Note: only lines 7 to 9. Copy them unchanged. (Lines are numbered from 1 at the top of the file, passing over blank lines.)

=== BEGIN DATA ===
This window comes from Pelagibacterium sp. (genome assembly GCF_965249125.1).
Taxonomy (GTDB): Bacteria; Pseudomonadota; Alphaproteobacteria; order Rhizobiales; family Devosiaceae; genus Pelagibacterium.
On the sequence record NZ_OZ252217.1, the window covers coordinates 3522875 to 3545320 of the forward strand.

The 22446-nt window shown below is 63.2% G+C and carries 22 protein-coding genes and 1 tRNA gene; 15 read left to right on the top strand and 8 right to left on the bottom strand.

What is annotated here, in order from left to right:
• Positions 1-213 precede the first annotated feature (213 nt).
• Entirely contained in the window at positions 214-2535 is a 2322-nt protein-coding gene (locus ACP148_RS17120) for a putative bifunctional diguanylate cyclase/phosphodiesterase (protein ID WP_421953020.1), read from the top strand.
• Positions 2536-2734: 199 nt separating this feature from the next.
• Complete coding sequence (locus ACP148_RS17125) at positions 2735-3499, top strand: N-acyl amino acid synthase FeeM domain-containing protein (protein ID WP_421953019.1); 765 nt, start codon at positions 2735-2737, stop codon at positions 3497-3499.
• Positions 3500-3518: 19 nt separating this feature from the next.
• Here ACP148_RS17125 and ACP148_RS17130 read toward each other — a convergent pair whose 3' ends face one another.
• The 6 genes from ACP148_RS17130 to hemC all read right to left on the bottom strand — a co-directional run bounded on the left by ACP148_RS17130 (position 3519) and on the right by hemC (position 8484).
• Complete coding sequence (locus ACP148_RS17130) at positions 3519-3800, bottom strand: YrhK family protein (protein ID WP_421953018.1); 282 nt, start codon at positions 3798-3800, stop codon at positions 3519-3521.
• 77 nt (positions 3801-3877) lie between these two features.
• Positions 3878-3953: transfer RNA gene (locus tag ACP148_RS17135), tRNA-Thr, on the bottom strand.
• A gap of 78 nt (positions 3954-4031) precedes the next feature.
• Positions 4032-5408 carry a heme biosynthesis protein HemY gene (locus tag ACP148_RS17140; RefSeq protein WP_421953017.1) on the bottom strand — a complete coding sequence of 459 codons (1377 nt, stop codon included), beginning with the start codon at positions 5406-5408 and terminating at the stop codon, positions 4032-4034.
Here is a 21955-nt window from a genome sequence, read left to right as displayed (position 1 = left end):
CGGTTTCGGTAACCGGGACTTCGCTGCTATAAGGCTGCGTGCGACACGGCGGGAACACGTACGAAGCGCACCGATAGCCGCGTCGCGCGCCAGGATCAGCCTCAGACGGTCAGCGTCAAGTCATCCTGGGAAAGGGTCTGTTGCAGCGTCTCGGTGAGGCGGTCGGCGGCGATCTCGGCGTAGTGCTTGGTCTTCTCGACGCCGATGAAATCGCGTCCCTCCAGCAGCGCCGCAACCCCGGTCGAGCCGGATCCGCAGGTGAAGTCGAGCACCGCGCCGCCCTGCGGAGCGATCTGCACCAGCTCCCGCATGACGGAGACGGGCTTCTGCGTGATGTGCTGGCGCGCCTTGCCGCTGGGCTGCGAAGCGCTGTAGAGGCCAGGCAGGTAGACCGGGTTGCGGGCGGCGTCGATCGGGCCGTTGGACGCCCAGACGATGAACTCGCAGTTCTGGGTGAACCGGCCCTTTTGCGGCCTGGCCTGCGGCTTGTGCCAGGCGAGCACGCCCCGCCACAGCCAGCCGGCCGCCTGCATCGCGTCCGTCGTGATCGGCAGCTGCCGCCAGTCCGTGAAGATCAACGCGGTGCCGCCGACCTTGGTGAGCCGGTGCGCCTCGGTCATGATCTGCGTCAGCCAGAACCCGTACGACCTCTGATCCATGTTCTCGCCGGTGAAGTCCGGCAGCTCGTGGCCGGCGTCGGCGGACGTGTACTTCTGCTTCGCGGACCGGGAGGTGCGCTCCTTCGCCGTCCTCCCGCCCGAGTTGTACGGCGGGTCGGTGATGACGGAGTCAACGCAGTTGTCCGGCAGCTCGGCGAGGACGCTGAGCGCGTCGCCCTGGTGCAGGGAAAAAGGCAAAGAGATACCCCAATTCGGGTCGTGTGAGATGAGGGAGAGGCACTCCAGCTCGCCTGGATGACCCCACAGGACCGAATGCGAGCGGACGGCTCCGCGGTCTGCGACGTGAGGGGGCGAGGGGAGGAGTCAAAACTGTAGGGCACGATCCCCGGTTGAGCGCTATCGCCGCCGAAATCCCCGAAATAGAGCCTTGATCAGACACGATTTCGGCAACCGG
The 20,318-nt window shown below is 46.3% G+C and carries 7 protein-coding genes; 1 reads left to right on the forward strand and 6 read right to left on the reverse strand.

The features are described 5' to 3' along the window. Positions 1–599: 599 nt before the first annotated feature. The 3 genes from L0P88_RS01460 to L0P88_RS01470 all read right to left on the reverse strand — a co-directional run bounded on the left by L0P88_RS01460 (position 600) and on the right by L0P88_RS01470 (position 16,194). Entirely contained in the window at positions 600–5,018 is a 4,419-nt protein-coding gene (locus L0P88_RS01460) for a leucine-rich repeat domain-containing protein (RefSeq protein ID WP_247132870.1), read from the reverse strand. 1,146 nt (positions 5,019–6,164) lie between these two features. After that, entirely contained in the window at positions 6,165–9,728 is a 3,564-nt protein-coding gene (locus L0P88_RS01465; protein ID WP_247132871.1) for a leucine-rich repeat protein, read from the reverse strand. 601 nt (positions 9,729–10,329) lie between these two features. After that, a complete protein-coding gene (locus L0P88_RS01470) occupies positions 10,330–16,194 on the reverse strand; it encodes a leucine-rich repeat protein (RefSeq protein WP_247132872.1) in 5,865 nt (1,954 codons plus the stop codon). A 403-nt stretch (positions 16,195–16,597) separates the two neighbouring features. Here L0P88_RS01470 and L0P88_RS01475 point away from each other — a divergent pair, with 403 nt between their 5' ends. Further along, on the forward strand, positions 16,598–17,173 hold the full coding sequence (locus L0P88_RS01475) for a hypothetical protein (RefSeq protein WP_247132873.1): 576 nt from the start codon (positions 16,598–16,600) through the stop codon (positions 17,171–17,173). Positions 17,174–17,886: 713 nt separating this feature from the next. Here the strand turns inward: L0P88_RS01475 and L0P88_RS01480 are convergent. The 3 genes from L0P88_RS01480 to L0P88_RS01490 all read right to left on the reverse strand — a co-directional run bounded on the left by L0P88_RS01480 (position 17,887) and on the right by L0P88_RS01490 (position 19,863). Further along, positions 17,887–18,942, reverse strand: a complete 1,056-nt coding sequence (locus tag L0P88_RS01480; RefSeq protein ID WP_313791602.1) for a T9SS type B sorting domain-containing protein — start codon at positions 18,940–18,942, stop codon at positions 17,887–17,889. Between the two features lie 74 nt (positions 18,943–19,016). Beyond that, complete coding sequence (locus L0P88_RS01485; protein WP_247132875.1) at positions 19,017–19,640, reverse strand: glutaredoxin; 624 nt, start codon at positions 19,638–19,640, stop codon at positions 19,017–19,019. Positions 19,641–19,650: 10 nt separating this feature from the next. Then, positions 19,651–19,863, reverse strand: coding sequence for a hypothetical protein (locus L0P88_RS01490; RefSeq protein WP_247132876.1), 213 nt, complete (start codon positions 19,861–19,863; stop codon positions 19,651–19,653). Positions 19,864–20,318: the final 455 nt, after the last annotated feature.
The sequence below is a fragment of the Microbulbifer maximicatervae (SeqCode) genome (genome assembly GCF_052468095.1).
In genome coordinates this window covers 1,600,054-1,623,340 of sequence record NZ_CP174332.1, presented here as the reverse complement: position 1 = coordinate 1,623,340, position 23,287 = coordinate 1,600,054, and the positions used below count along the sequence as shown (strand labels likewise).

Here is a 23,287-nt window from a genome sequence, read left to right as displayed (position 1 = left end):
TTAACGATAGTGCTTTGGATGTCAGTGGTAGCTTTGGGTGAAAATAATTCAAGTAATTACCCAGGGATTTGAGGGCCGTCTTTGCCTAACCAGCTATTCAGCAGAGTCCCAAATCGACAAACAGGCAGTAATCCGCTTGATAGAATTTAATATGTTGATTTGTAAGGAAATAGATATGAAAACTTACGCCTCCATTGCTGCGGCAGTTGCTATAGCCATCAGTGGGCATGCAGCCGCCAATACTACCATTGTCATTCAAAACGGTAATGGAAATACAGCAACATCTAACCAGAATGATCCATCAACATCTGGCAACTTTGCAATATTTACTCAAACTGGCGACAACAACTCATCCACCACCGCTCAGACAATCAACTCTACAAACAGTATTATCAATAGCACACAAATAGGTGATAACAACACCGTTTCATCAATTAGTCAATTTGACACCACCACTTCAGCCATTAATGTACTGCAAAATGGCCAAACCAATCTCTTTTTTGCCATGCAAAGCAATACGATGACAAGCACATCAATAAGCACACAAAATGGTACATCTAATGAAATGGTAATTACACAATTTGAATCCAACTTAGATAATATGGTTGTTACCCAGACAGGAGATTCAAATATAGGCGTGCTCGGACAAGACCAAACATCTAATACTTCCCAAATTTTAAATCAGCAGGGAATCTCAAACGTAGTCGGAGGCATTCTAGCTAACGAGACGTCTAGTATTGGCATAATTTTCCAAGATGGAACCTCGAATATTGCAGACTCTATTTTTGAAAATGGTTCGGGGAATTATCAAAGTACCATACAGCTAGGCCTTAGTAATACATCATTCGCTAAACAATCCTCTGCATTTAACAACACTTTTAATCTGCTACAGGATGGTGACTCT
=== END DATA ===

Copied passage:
• Entirely contained in the window at positions 214-2535 is a 2322-nt protein-coding gene (locus ACP148_RS17120) for a putative bifunctional diguanylate cyclase/phosphodiesterase (protein ID WP_421953020.1), read from the top strand.
• Positions 2536-2734: 199 nt separating this feature from the next.
• Complete coding sequence (locus ACP148_RS17125) at positions 2735-3499, top strand: N-acyl amino acid synthase FeeM domain-containing protein (protein ID WP_421953019.1); 765 nt, start codon at positions 2735-2737, stop codon at positions 3497-3499.